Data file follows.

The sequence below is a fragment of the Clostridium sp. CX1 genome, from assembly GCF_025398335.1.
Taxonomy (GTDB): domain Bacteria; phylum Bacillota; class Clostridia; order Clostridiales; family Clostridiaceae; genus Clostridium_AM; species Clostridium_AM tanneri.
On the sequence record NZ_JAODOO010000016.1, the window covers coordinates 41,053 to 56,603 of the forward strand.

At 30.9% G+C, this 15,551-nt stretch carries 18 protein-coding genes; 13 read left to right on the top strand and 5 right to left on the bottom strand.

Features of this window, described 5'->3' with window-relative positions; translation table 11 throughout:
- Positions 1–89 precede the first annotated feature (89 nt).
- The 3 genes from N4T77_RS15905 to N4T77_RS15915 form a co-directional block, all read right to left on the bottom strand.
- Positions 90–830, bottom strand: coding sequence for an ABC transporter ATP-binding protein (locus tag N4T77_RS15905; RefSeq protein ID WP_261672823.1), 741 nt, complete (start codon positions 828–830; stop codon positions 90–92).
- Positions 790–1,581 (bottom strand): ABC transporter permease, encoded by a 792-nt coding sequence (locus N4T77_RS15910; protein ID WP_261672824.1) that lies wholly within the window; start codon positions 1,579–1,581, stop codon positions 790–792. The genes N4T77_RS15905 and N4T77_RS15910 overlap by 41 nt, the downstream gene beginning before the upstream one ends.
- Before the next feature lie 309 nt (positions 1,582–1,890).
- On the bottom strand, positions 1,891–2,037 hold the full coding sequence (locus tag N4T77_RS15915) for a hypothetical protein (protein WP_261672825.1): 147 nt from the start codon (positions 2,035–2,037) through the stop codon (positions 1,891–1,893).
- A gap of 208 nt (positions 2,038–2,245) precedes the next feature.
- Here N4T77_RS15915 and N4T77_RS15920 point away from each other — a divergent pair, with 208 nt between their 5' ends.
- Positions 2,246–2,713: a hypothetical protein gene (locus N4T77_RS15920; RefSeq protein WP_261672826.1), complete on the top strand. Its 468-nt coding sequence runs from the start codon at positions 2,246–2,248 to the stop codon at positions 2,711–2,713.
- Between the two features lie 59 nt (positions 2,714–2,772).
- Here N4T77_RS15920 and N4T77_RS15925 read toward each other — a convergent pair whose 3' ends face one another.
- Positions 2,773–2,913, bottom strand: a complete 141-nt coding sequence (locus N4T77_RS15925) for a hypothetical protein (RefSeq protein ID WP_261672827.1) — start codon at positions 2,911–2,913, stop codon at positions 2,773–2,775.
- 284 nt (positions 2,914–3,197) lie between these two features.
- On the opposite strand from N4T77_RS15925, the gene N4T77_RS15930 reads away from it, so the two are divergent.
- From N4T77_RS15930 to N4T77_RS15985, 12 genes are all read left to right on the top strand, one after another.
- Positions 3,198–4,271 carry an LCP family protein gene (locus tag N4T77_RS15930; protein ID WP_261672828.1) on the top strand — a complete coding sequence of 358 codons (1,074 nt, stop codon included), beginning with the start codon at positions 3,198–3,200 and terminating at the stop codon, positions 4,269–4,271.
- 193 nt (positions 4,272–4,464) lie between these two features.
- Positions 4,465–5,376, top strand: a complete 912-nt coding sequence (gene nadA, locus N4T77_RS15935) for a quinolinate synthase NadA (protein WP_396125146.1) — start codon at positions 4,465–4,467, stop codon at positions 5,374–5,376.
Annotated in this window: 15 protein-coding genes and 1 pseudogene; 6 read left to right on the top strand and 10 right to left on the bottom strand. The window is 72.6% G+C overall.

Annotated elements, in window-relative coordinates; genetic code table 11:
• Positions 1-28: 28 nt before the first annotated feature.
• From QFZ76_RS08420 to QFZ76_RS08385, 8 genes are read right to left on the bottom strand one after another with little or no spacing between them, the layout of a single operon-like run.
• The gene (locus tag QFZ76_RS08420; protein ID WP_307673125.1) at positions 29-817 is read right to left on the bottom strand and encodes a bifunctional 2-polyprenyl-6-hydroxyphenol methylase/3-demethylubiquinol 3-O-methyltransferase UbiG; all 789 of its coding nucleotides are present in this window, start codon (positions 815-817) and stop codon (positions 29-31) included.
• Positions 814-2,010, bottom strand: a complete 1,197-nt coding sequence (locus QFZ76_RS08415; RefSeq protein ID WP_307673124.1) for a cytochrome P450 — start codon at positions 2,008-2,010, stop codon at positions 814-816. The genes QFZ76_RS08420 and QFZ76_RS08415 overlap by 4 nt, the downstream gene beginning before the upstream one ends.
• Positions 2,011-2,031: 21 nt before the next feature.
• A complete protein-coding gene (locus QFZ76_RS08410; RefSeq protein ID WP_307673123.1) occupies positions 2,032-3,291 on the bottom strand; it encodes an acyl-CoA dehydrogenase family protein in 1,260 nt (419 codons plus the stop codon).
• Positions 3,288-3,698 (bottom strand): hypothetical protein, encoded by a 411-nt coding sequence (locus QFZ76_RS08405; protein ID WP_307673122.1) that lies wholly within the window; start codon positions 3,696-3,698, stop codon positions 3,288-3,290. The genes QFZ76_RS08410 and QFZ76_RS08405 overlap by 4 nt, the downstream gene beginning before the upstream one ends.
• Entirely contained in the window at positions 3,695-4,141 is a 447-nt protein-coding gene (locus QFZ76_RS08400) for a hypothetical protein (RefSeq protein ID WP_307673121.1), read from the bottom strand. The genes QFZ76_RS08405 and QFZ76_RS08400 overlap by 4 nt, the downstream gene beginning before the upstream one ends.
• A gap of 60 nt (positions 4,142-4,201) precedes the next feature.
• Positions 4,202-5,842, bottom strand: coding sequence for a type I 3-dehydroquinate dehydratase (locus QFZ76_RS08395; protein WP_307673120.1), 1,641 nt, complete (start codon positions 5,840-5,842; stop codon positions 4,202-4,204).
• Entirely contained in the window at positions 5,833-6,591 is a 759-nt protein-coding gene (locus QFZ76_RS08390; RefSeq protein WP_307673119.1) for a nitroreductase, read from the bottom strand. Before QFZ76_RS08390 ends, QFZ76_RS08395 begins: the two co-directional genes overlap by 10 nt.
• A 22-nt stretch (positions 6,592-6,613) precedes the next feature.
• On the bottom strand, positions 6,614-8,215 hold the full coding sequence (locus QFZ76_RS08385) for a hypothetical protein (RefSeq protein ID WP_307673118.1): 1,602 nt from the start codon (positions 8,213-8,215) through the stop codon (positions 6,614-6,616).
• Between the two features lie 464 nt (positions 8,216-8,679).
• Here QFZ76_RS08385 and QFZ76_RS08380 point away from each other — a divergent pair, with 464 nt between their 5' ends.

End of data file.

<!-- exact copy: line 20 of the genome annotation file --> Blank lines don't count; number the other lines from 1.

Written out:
- From N4T77_RS15930 to N4T77_RS15985, 12 genes are all read left to right on the top strand, one after another.